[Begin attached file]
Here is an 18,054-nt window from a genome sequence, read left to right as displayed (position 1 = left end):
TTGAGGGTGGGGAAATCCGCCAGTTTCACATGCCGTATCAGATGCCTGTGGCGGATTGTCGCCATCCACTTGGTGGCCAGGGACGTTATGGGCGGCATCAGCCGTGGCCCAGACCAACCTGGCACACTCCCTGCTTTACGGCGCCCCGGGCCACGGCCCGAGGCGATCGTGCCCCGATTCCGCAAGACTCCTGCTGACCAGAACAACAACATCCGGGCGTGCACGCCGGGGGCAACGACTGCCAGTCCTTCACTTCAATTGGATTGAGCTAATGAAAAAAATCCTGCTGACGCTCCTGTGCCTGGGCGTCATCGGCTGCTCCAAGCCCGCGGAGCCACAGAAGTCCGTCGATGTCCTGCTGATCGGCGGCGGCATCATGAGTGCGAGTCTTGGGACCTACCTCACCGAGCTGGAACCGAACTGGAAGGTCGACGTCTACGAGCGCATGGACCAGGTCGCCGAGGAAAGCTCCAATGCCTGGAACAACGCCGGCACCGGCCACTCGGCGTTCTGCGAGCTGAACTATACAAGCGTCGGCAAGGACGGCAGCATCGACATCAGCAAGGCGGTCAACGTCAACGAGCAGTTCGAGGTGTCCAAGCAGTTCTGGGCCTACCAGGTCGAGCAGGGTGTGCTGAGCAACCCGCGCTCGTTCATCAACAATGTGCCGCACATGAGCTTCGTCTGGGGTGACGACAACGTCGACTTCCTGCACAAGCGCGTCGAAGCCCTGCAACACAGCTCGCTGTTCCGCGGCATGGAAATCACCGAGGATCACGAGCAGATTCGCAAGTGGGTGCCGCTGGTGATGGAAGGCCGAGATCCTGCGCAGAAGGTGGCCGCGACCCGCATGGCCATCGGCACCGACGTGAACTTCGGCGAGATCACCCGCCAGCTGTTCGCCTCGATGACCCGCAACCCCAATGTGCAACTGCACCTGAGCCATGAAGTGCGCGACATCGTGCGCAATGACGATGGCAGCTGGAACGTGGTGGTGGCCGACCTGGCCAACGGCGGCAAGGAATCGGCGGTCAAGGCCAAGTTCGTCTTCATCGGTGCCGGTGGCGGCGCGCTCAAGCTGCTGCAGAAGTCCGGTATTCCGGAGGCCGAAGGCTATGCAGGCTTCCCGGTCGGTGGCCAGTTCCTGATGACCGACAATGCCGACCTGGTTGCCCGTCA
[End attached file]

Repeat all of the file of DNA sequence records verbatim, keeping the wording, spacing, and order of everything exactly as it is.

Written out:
Here is an 18,054-nt window from a genome sequence, read left to right as displayed (position 1 = left end):
TTGAGGGTGGGGAAATCCGCCAGTTTCACATGCCGTATCAGATGCCTGTGGCGGATTGTCGCCATCCACTTGGTGGCCAGGGACGTTATGGGCGGCATCAGCCGTGGCCCAGACCAACCTGGCACACTCCCTGCTTTACGGCGCCCCGGGCCACGGCCCGAGGCGATCGTGCCCCGATTCCGCAAGACTCCTGCTGACCAGAACAACAACATCCGGGCGTGCACGCCGGGGGCAACGACTGCCAGTCCTTCACTTCAATTGGATTGAGCTAATGAAAAAAATCCTGCTGACGCTCCTGTGCCTGGGCGTCATCGGCTGCTCCAAGCCCGCGGAGCCACAGAAGTCCGTCGATGTCCTGCTGATCGGCGGCGGCATCATGAGTGCGAGTCTTGGGACCTACCTCACCGAGCTGGAACCGAACTGGAAGGTCGACGTCTACGAGCGCATGGACCAGGTCGCCGAGGAAAGCTCCAATGCCTGGAACAACGCCGGCACCGGCCACTCGGCGTTCTGCGAGCTGAACTATACAAGCGTCGGCAAGGACGGCAGCATCGACATCAGCAAGGCGGTCAACGTCAACGAGCAGTTCGAGGTGTCCAAGCAGTTCTGGGCCTACCAGGTCGAGCAGGGTGTGCTGAGCAACCCGCGCTCGTTCATCAACAATGTGCCGCACATGAGCTTCGTCTGGGGTGACGACAACGTCGACTTCCTGCACAAGCGCGTCGAAGCCCTGCAACACAGCTCGCTGTTCCGCGGCATGGAAATCACCGAGGATCACGAGCAGATTCGCAAGTGGGTGCCGCTGGTGATGGAAGGCCGAGATCCTGCGCAGAAGGTGGCCGCGACCCGCATGGCCATCGGCACCGACGTGAACTTCGGCGAGATCACCCGCCAGCTGTTCGCCTCGATGACCCGCAACCCCAATGTGCAACTGCACCTGAGCCATGAAGTGCGCGACATCGTGCGCAATGACGATGGCAGCTGGAACGTGGTGGTGGCCGACCTGGCCAACGGCGGCAAGGAATCGGCGGTCAAGGCCAAGTTCGTCTTCATCGGTGCCGGTGGCGGCGCGCTCAAGCTGCTGCAGAAGTCCGGTATTCCGGAGGCCGAAGGCTATGCAGGCTTCCCGGTCGGTGGCCAGTTCCTGATGACCGACAATGCCGACCTGGTTGCCCGTCA